Furthermore, area segmentation can also be performed by an appropriate number of segmented regions, e.g., 2×3=6 or 3×3=9. In this case, the image feature amount is made up of 18 or 27 values, respectively. However, computers can most effectively use memories and computations when processing an image feature amount made up of the number of values which is a multiple of 8, e.g., 8, 16, 24, . . . . Hence, it is effective to calculate an image feature amount which is the array d( ) having 24 elements.

Also, to calculate the image feature amount, the image drawn in the user drawing area 21 is segmented into eight rectangular regions having equal areas. However, each segmented region need not be a rectangle but can have a more complicated shape, and the areas of these regions need not be equal. For example, if W or H is not a multiple of 4, the area cannot be equally segmented but can be segmented substantially equally by appropriate rounding. In addition, on the basis of the feature of the drawn image, it is possible to increase the areas of only central regions 4 and 5 or to dynamically change the areas.

The processing in step 52 of FIG. 6 will be explained in detail below with reference to FIG. 7.

FIG. 7 is a flow chart showing details of the processing in step S52 of the first embodiment of the present invention.

Assume that image data of the image drawn in the user drawing area 21 is stored in three arrays R(X, Y), G(X, Y), and B(X, Y). Note that 0≦X<W and 0≦Y<H, and that the upper left corner of the image is the origin (0, 0). In the following flow, the average values of R, G, and B values in a region where X0≦X<X1 and Y0≦Y<Y1 are calculated and returned to variables DR, DG, and DB, respectively. Furthermore, in step S162, a region equivalent to region 1 corresponds to

X0 = W/4 X1 = W*3/4
Y0 = 0 Y1 = H/4

Therefore, the flow chart is executed after constants X0, X1, Y0, and Y1 are initialized as described above. This similarly applies to other regions.

First, in step S61, the variables DR, DG, and DB are initialized by 0. In step S62, a variable Y is initialized by Y0. In step S63, a variable X is initialized by X0. In step S64, R(X, Y) is added to the variable DR. Likewise, G(X, Y) and B(X, Y) are added to the variables DG and DB, respectively.

In step S65, the variable X is incremented by 1. In step S66, this variable X is compared with X1. If the two values are equal (YES in step S66), the flow advances to step S67. If the two values are different (NO in step S66), the flow returns to step S64.

In step S67, the variable Y is incremented by 1. In step S68, this variable Y is compared with Y1. If the two values are equal (YES in step S68), the flow advances to step S69. If the two values are different (NO instep S68), the flow returns to step S64.

In step S69, the variables DR, DG, and DB are divided by (X1−X0)*(Y1−Y0). This is the number of pixels in the region. That is, the variables DR, DG, and DB are the average densities obtained by dividing the total sum of pixel densities in the region by the number of pixels.

“Explanation of Step S163

Details of the processing in step S163 will be described with reference to FIGS. 8 and 9.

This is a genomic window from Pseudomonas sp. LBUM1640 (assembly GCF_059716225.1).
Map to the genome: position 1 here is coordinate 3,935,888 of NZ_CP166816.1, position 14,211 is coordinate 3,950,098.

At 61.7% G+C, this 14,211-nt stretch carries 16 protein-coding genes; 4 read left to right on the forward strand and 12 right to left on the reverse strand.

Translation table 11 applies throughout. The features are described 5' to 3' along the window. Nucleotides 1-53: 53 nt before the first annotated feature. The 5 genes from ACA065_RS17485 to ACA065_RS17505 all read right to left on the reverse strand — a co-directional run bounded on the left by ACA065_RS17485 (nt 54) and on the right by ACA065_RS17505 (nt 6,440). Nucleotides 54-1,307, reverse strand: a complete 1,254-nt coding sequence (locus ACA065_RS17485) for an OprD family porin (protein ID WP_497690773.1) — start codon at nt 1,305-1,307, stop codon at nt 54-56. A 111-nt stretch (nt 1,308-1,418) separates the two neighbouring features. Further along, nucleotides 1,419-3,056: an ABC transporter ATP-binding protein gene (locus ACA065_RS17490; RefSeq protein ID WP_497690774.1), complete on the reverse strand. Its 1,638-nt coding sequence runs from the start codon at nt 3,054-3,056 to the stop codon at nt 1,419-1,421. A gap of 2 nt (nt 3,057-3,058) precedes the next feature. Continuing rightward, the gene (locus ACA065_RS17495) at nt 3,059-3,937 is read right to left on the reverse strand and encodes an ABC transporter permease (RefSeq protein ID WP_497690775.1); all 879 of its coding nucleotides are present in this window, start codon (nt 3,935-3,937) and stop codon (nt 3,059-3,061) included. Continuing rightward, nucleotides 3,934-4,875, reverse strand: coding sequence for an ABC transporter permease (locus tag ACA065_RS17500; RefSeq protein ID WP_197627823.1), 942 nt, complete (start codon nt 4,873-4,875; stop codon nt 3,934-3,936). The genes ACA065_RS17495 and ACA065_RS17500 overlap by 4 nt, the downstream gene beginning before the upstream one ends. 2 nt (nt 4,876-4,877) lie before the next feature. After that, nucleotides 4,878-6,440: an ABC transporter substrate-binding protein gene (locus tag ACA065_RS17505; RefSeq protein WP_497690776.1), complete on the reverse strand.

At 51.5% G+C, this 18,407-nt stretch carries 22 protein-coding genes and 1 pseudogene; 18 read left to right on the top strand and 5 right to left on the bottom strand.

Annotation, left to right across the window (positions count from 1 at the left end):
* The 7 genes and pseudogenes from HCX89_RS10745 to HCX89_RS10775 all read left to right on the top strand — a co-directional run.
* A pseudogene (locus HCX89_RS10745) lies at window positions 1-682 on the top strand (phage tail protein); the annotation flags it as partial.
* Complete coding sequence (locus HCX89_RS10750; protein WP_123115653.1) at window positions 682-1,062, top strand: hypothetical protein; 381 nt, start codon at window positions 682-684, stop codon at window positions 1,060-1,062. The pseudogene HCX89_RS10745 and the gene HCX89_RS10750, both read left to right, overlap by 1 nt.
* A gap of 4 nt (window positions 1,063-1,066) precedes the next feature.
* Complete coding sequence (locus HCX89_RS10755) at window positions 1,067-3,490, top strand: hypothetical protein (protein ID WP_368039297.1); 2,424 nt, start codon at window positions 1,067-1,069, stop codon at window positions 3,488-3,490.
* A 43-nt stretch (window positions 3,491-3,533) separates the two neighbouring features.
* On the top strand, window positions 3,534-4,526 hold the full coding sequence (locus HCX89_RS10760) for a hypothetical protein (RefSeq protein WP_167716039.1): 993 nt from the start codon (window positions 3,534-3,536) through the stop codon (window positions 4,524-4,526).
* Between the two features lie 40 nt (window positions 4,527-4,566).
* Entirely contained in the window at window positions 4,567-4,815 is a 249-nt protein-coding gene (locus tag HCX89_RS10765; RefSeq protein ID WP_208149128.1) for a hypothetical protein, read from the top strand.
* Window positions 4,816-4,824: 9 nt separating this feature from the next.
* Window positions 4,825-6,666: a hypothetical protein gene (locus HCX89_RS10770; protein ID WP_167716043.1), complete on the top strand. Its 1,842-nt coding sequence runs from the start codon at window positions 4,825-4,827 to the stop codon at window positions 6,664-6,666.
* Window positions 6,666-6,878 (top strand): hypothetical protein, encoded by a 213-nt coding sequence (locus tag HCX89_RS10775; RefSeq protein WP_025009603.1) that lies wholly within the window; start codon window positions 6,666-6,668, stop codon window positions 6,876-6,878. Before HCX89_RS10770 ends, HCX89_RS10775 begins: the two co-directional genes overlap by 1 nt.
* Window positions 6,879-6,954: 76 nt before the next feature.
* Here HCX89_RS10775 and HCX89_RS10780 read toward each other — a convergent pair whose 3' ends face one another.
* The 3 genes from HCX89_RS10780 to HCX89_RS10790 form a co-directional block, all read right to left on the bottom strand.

Assume that N image data are stored in the hard disk drive 106, and the image feature amount of each of these data is calculated and stored beforehand by the above processing. Image data can be stored in a standard file format such as well-known JPEG or FlashPix, or in a unique file format of so-called RDBMS (Relational DataBase Management System). Assume also that the image feature amount is stored in a two-dimensional array D(n, i)(0≦n<N, 0≦i<24) having a size of N*24.

Under the conditions, an inter-image distance S(n) between the image (image data) drawn in the user drawing area 21 and the nth image data stored in the hard disk drive 106 is defined by
S(n)=Σ(D(n, i)−d(i))2

The smaller the inter-image distance S(n), the higher the similarity of the image data.

First, the inter-image distances S(n) (0≦n<N) between all the N image data stored in the hard disk drive 106 and the image (image data) drawn in the user drawing area 21 are calculated. Next, similar image search is performed by selecting M (0<M<N) image data in ascending order of the inter-image distance S(n). The former process of calculating the inter-image distances S(n) and the latter similar image search process of selecting the M image data will be explained below with reference to FIGS. 8 and 9, respectively.

FIG. 8 is a flow chart showing the process of calculating the inter-image distances S(n) in the first embodiment of the present invention.

First, in step S71, a variable n is initialized by 0. In step S72, variables i and S(n) are initialized by 0. In step S73, the square of the difference between D(n,i) and d(i) is added to S(n). In step S74, the variable i is incremented by 1.

In step S75, this variable i is compared with 24. If the two values are equal (YES in step S75), the flow advances to step S76. If the two values are different (NO in step S75), the flow returns to step S73.

In step S76, the variable n is incremented by 1. In step S77, this variable n is compared with N. If the two values are different (NO in step S77), the flow returns to step S72. If the two values are equal (YES in step S77), the process is terminated.